When Patricia Scalabrini went to hear Donald Trump speak in her home state of Iowa, she never dreamed she would actually get to ask him a question. However, she ended up making national news by asking the presidential candidate about wind energy.
Patricia’s husband works at TPI Composites, a wind turbine manufacturer in Newton, IA that employs about 800 people in the area. Overall, wind supports up to 7,000 jobs in the state, and there are 12 factories like TPI’s in Iowa that build wind-related parts and materials.
“TPI helped my family recover from layoffs during the recession. We were able to recover financially, and buy a home in Newton. We owe a lot to TPI for that,” said Patricia.
With a longstanding interest in politics and campaigns, one of the first things Patricia did when show moved to Iowa was join the Republican Committee. But she noticed, “During the last election it seemed like more of the Democrat candidates were for wind energy than Republicans and that bothered me, because I’m a strong Republican.”
When Patricia attended a town hall where Trump was speaking, she knew it was a good opportunity to ask him if he supported policies that are good for the U.S. wind industry. “I was hoping he’d have a more positive outlook on wind energy,” she said.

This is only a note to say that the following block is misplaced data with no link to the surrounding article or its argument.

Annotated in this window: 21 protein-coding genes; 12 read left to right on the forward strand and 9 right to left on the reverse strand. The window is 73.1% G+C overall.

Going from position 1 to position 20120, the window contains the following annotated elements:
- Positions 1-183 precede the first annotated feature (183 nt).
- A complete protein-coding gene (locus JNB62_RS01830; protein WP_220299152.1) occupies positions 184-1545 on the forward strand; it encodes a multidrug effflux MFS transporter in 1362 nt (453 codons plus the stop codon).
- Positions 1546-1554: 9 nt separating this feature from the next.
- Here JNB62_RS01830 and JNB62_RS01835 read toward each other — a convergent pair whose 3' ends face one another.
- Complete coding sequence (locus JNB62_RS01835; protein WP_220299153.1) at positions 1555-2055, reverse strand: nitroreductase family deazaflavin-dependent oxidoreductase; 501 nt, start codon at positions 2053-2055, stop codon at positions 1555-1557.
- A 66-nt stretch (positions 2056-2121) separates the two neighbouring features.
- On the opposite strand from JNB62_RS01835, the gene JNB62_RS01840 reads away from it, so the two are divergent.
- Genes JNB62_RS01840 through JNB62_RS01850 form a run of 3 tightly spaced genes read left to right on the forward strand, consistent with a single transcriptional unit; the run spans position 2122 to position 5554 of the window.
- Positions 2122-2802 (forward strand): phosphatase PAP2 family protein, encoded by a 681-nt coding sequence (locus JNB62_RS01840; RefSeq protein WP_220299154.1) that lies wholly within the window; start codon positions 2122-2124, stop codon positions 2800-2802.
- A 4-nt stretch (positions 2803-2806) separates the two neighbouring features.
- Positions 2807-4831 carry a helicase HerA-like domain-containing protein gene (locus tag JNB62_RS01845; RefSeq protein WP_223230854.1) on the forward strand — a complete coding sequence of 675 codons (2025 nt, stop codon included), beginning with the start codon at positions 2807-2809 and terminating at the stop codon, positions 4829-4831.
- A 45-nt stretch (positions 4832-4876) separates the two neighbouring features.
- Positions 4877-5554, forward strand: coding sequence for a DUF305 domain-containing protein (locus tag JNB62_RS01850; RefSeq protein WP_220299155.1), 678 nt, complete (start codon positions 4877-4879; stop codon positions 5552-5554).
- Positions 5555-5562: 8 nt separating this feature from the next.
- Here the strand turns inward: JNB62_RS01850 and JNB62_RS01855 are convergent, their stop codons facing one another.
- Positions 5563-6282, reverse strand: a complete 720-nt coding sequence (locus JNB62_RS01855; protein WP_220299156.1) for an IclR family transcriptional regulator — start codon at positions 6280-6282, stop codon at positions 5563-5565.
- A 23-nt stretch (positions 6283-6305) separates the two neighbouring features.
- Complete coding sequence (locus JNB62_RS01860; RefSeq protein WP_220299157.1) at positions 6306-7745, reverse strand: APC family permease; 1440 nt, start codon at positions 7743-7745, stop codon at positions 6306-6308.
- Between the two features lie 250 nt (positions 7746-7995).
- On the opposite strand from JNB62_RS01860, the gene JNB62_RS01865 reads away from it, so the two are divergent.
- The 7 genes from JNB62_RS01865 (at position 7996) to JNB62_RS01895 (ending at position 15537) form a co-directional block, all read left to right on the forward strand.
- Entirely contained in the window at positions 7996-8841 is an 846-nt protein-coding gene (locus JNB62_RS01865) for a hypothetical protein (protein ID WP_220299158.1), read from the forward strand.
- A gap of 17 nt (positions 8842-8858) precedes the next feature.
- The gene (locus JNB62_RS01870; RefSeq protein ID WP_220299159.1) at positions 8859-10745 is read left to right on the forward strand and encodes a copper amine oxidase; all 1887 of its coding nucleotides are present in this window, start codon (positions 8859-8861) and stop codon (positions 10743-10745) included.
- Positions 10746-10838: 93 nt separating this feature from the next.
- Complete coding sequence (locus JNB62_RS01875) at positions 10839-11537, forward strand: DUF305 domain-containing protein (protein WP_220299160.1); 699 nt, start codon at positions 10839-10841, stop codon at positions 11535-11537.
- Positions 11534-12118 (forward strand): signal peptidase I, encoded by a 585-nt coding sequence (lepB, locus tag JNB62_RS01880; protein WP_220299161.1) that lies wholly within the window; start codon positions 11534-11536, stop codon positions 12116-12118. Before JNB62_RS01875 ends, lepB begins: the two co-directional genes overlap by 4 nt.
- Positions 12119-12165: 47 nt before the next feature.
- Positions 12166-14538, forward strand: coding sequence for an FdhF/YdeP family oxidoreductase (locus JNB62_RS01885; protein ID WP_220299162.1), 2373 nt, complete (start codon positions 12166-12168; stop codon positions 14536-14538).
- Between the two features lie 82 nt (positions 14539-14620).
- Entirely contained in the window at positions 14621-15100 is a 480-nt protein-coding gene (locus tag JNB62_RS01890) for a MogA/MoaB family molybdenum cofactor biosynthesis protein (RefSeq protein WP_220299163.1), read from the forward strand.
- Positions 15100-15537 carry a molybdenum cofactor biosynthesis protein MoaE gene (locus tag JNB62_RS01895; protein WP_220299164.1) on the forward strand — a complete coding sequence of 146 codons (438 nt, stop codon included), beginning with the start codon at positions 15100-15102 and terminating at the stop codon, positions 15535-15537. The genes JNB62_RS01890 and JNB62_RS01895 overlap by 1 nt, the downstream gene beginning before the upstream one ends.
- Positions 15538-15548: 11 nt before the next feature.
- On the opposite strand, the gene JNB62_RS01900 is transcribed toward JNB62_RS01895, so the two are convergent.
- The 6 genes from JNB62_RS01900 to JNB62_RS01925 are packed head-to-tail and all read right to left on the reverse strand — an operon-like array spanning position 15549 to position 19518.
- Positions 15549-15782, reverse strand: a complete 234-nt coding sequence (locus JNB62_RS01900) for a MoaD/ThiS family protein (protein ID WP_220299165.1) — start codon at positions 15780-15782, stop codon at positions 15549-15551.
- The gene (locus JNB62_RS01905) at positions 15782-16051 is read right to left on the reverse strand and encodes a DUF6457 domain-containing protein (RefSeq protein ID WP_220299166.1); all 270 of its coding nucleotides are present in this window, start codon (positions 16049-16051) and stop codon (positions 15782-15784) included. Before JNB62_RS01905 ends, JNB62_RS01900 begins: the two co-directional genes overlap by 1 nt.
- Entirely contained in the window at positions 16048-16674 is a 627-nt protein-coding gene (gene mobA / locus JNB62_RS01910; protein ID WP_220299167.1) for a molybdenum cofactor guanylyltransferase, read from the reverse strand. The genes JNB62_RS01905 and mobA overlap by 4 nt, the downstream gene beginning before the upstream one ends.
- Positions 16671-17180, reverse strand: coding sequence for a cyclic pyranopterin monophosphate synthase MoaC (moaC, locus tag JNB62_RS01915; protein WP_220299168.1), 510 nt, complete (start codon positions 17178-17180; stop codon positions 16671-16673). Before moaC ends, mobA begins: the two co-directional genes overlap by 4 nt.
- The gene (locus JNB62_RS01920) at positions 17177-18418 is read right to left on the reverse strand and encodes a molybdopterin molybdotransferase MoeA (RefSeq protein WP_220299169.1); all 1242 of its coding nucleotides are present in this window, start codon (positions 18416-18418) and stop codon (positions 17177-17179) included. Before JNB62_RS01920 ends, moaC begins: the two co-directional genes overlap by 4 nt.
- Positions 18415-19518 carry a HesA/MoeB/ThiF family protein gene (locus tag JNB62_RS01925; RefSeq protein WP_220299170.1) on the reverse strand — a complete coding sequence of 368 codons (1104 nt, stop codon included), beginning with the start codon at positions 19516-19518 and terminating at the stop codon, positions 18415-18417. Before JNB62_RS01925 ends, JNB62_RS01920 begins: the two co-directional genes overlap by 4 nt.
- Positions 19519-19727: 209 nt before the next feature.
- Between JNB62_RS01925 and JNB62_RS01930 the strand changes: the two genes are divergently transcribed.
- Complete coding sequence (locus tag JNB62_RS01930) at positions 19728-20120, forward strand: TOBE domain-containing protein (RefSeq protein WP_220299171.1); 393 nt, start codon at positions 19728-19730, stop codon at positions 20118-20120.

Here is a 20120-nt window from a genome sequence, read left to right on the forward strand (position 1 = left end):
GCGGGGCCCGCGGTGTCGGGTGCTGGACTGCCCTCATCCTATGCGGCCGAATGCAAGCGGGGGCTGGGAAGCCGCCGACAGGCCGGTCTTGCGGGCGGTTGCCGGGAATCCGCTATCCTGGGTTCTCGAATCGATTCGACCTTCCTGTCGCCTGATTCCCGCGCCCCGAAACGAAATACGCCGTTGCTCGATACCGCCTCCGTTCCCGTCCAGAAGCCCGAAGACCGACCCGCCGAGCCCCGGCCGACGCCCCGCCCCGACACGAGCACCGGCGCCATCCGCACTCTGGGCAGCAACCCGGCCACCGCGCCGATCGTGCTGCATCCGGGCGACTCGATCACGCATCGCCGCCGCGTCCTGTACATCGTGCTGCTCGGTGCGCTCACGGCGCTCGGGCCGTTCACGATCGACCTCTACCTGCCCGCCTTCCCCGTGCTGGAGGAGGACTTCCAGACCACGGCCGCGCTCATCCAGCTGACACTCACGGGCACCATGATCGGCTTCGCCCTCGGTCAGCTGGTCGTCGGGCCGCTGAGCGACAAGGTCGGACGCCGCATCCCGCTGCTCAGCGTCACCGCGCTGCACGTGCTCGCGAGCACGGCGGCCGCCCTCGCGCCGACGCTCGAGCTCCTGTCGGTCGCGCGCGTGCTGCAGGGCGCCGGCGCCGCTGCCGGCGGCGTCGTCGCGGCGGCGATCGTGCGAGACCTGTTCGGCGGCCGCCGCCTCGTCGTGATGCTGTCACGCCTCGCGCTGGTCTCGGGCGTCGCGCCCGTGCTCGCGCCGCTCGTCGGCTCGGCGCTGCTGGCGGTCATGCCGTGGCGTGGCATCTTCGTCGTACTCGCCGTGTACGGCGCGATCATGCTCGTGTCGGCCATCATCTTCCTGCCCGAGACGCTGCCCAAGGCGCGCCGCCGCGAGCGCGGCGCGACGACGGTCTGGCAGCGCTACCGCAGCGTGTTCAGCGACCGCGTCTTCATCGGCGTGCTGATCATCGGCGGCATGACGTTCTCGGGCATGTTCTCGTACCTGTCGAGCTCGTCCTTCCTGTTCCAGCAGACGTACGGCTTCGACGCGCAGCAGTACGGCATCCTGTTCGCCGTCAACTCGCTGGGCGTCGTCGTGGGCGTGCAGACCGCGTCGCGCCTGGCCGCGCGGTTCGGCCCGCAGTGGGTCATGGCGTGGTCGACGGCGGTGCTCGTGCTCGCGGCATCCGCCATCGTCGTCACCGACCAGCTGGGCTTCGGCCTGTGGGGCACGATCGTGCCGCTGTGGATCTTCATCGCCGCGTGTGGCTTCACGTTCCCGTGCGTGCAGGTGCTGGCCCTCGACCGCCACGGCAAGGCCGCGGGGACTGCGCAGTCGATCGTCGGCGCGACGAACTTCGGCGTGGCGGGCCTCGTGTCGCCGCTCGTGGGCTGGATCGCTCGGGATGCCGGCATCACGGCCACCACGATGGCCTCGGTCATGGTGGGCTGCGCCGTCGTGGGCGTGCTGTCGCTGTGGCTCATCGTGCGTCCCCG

Today, a few hundred thousand Iowa residents will meet in caucus to kick-off the presidential nomination process. As the spotlight moves away from Iowa to other early primary states, let’s follow Patricia’s lead and ask the candidates whether they support this homegrown energy source, and the jobs and resources it brings to our communities. Their stances could determine whether more families like Patricia’s get a second chance at following the American dream, or have opportunities closed off due to lack of support.
“I’d hope that other people would be very interested in how these candidates address wind energy – that they’re in favor of it – that they keep it growing,” Patricia said. “It’s a very important factor in our community… there’s many jobs that are depending on the future of the wind industry.”